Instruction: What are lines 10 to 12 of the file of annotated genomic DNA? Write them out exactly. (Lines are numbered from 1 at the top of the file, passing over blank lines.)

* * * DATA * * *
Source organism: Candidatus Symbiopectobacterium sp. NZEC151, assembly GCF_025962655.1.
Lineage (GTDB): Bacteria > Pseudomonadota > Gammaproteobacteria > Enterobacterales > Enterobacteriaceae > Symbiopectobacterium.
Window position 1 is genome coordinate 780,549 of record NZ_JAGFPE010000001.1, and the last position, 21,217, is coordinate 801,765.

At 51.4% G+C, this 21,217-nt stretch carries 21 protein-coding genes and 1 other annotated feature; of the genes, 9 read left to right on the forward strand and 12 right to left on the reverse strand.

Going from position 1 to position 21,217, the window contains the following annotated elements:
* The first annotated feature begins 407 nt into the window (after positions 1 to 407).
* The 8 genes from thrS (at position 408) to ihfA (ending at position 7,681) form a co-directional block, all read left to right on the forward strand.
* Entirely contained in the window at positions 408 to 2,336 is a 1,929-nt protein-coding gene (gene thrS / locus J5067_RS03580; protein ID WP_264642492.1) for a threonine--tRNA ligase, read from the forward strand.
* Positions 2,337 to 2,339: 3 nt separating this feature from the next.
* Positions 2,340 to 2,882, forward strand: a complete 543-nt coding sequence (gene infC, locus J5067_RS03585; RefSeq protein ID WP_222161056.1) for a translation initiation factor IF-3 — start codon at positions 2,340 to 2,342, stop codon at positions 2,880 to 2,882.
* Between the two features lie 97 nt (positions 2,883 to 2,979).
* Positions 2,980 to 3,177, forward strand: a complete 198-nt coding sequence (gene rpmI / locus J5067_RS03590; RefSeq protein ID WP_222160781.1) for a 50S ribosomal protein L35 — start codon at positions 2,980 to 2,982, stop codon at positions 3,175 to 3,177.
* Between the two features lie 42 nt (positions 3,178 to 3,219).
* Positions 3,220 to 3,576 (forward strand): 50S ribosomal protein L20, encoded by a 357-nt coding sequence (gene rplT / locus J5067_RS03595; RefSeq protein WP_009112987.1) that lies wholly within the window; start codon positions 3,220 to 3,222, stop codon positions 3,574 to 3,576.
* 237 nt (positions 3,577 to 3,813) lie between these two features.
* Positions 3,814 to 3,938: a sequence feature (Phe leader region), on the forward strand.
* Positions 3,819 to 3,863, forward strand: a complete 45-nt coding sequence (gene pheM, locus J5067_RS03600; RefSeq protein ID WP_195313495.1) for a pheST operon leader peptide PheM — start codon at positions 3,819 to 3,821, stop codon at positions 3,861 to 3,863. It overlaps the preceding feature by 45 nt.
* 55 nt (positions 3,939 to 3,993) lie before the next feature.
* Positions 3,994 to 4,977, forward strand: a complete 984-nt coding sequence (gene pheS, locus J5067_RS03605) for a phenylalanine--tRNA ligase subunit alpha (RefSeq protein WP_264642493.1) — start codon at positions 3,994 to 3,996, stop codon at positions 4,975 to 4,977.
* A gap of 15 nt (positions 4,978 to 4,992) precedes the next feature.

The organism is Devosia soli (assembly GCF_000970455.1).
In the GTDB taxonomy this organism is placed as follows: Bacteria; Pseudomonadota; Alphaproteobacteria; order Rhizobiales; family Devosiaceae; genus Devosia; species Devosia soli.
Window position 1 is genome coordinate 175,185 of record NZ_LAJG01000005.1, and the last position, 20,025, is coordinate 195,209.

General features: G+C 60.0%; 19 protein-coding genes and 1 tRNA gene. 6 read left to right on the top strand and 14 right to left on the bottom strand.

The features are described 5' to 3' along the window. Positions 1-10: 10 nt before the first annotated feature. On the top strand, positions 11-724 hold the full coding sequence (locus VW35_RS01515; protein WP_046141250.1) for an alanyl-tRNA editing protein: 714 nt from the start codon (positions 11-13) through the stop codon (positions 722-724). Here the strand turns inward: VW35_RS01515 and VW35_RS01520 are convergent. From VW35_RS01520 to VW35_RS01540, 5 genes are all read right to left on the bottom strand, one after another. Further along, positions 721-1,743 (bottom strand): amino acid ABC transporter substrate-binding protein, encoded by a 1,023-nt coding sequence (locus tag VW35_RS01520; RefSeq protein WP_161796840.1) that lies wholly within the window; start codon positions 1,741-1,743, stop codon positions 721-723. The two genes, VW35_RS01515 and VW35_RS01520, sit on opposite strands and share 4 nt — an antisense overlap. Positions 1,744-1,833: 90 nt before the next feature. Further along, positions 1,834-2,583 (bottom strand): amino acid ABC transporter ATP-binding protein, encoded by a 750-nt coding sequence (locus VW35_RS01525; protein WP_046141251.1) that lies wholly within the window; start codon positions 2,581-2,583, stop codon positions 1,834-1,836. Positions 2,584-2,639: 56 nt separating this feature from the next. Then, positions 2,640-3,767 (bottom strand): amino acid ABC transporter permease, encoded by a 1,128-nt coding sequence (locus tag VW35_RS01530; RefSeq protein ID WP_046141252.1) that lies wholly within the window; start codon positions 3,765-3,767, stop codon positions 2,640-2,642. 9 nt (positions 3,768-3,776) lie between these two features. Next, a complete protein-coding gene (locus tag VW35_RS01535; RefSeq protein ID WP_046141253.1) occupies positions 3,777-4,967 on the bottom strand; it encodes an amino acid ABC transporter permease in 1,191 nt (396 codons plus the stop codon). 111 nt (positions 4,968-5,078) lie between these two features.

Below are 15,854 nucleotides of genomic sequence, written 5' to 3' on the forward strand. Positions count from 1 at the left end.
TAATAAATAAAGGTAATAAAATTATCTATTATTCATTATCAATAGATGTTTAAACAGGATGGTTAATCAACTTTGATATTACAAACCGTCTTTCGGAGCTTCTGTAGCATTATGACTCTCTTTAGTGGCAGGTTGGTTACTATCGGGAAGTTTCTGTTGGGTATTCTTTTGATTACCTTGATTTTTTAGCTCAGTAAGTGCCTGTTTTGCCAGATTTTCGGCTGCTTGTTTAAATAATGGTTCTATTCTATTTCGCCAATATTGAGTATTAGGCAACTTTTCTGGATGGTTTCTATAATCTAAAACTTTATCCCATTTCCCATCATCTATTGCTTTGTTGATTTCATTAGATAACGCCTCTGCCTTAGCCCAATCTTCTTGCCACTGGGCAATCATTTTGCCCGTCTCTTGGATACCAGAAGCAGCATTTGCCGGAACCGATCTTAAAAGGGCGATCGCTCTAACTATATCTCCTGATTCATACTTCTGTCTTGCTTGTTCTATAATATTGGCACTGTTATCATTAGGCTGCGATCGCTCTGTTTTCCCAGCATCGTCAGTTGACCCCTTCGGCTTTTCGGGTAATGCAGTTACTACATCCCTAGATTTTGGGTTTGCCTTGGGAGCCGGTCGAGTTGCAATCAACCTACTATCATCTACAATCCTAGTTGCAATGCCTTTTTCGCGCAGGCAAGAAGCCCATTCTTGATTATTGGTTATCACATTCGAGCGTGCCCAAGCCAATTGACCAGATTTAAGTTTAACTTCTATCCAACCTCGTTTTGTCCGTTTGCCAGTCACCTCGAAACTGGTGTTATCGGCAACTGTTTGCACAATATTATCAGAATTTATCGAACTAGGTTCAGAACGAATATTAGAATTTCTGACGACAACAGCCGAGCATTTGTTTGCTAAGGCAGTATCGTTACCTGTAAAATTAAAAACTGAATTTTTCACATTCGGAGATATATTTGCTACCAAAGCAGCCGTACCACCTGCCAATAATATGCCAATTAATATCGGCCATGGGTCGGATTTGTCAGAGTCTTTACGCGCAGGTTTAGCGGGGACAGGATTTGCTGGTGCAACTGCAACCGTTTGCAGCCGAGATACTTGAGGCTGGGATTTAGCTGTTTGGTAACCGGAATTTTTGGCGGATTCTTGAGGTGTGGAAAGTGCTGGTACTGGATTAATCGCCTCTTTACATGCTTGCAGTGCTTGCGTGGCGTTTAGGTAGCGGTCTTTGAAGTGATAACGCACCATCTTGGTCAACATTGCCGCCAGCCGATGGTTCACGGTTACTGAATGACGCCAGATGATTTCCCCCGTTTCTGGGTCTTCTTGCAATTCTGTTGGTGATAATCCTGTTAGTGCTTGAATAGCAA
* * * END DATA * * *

* Positions 2,340 to 2,882, forward strand: a complete 543-nt coding sequence (gene infC, locus J5067_RS03585; RefSeq protein ID WP_222161056.1) for a translation initiation factor IF-3 — start codon at positions 2,340 to 2,342, stop codon at positions 2,880 to 2,882.
* Between the two features lie 97 nt (positions 2,883 to 2,979).
* Positions 2,980 to 3,177, forward strand: a complete 198-nt coding sequence (gene rpmI / locus J5067_RS03590; RefSeq protein ID WP_222160781.1) for a 50S ribosomal protein L35 — start codon at positions 2,980 to 2,982, stop codon at positions 3,175 to 3,177.